Diagnosing an eating disorder such as bulimia or anorexia is fairly easy for most professionals. These disorders have very distinct characteristics that are easy for just about anyone to pick out. However, pinpointing disordered eating isn’t so easy. Let’s take a closer look at the difference between disordered eating vs eating disorder.
Disordered Eating vs Eating Disorder
According to reports, nearly 50 percent of the U.S. population has some form of disordered eating. With that said, only about 3 percent has a clinical eating disorder. This means that people with an eating disorder show signs of disordered eating. However, not everyone that show signs of disordered eating has a full-blown eating disorder.
Disordered eating refers to people who engage in or show abnormal eating patterns on a regular basis. Keep in mind that this term doesn’t apply to those who have food allergies or intolerances. It also doesn’t refer to people who can’t eat certain foods because of health problems.
People who struggle with disordered eating often show many of the same symptoms as those who have an eating disorder. However, they usually display these symptoms to a lesser degree.
Despite this fact, they have to take disordered eating seriously because it can quickly develop into an eating disorder. For that reason, finding eating disorder treatment is extremely important in either case.
How Does Disordered Eating Start?
Knowing the difference between disordered eating vs eating disorder is important. However, it’s just as important to know how disordered eating starts. It can begin in several ways.
One of the most common is an intense focus on weight loss. People who want to lose weight watch their calorie intake heavily. With that said, this intense focus is actually a distraction to take their attention off of uncomfortable emotions. People start to feel like reaching their goal weight will make them happy.
Until they deal with the actual problem, though, their weight loss distraction won’t help. Once they reach their goal weight, they make a lower goal. Then, they eventually develop an eating disorder.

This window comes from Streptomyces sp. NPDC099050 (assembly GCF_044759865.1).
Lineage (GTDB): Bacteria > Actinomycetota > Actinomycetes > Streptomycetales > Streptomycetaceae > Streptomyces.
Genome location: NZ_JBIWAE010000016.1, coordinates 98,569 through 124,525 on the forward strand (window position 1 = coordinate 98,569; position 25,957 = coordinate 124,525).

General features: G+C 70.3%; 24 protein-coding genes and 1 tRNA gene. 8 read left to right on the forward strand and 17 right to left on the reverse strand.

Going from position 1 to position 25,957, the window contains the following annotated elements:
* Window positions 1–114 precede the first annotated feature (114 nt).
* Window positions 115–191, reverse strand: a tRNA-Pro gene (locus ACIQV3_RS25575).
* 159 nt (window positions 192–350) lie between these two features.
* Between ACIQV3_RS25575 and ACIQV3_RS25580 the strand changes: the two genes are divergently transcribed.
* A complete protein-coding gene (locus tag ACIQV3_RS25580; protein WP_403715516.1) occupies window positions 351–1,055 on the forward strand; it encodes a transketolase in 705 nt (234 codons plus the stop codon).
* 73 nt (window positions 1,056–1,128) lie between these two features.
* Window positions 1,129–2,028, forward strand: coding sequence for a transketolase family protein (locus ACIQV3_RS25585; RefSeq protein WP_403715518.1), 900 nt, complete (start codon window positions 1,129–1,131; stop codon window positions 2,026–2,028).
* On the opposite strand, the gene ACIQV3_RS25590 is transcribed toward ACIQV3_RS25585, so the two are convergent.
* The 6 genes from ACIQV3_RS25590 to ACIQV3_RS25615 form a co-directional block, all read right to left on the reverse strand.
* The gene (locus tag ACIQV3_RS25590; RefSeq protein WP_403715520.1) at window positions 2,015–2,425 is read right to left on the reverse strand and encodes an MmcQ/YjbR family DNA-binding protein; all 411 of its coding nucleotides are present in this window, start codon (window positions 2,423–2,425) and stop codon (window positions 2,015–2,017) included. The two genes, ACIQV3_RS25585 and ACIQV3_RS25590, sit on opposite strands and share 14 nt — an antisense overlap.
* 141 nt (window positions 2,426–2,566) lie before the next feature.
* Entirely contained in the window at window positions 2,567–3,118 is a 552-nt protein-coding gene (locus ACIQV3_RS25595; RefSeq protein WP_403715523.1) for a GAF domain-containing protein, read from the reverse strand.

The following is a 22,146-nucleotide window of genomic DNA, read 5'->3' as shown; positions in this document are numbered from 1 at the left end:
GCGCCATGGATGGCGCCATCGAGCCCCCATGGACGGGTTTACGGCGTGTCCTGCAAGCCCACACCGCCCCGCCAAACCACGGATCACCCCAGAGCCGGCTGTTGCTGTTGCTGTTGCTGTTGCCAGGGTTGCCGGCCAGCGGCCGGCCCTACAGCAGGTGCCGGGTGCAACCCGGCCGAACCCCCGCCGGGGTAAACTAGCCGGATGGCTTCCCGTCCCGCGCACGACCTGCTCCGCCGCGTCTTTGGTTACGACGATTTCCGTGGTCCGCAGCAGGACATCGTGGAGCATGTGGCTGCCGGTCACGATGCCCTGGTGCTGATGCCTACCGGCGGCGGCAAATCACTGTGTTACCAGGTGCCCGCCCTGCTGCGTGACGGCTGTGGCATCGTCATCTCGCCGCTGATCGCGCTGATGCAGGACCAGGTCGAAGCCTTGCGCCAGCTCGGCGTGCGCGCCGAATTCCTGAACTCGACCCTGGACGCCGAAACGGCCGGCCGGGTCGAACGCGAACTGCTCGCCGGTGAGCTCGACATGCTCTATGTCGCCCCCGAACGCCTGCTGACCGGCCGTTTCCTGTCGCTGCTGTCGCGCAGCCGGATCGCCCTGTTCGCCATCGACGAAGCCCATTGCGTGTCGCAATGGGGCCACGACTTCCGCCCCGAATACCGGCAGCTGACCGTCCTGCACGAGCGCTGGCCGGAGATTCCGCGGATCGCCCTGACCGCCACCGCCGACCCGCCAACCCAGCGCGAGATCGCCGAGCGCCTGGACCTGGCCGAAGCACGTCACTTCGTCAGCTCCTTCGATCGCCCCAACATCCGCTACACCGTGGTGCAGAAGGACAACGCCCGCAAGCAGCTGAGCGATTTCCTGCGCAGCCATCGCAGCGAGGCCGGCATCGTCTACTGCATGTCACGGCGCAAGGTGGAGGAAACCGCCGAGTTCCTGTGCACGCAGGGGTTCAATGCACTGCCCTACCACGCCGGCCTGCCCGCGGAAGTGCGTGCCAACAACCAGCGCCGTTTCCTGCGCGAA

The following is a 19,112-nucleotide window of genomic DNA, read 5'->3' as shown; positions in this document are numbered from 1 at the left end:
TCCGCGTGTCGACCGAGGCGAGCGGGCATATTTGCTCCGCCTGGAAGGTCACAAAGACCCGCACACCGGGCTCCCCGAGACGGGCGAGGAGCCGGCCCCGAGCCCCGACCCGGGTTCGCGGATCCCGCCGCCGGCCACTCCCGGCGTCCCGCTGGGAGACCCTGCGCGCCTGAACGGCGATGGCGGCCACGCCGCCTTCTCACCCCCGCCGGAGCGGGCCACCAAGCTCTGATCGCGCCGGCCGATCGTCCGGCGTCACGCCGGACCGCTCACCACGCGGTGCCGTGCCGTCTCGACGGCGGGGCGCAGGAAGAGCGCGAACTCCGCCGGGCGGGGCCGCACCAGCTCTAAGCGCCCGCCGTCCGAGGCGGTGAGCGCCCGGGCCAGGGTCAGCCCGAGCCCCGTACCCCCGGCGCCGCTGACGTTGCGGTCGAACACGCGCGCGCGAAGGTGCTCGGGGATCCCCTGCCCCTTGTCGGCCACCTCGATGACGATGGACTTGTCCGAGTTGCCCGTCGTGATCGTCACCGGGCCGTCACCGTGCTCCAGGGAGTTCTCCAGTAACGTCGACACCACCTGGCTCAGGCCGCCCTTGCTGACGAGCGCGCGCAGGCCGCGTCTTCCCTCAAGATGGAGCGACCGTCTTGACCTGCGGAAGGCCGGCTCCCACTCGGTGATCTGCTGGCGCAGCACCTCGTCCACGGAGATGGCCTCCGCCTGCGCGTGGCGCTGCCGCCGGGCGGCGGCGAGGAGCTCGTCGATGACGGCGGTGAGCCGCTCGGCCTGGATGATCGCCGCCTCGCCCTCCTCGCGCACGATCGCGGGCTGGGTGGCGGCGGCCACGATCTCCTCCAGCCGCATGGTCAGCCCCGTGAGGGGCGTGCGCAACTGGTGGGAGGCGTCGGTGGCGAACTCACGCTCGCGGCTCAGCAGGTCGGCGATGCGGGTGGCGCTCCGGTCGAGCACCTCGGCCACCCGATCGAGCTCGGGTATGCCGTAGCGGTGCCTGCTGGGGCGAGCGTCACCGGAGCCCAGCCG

Drug addiction can also lead to the development of disordered eating. Various drugs have different effects on how people eat. Some drugs make them eat more, while others reduce how much that they eat. These effects quickly lead to disordered eating and eventually eating disorder.
When dealing with addiction, people no longer need to focus only on disordered eating vs eating disorder. Instead, they have to focus on getting the addiction under control as well. Until they do that, they can never truly break free from disordered eating.
Let Us Help You Overcome Addiction Safely
Is a drug addiction causing you to eat unhealthily? At Steps to Recovery, we offer Pennsylvania addiction recovery services. We understand how drug addiction and eating disorders can occur together. Some of the drug addiction programs that we offer include:
- 12-step rehab
- Dual diagnosis treatment
- Intensive outpatient rehab
- Partial hospitalization program
- Gender-specific rehab
- Basic life skills
Don’t let your disordered eating problem develop into a full-blown disorder. Find out more about disordered eating vs eating disorder and how it affects addiction. Call us today at 267.719.8528 to get help.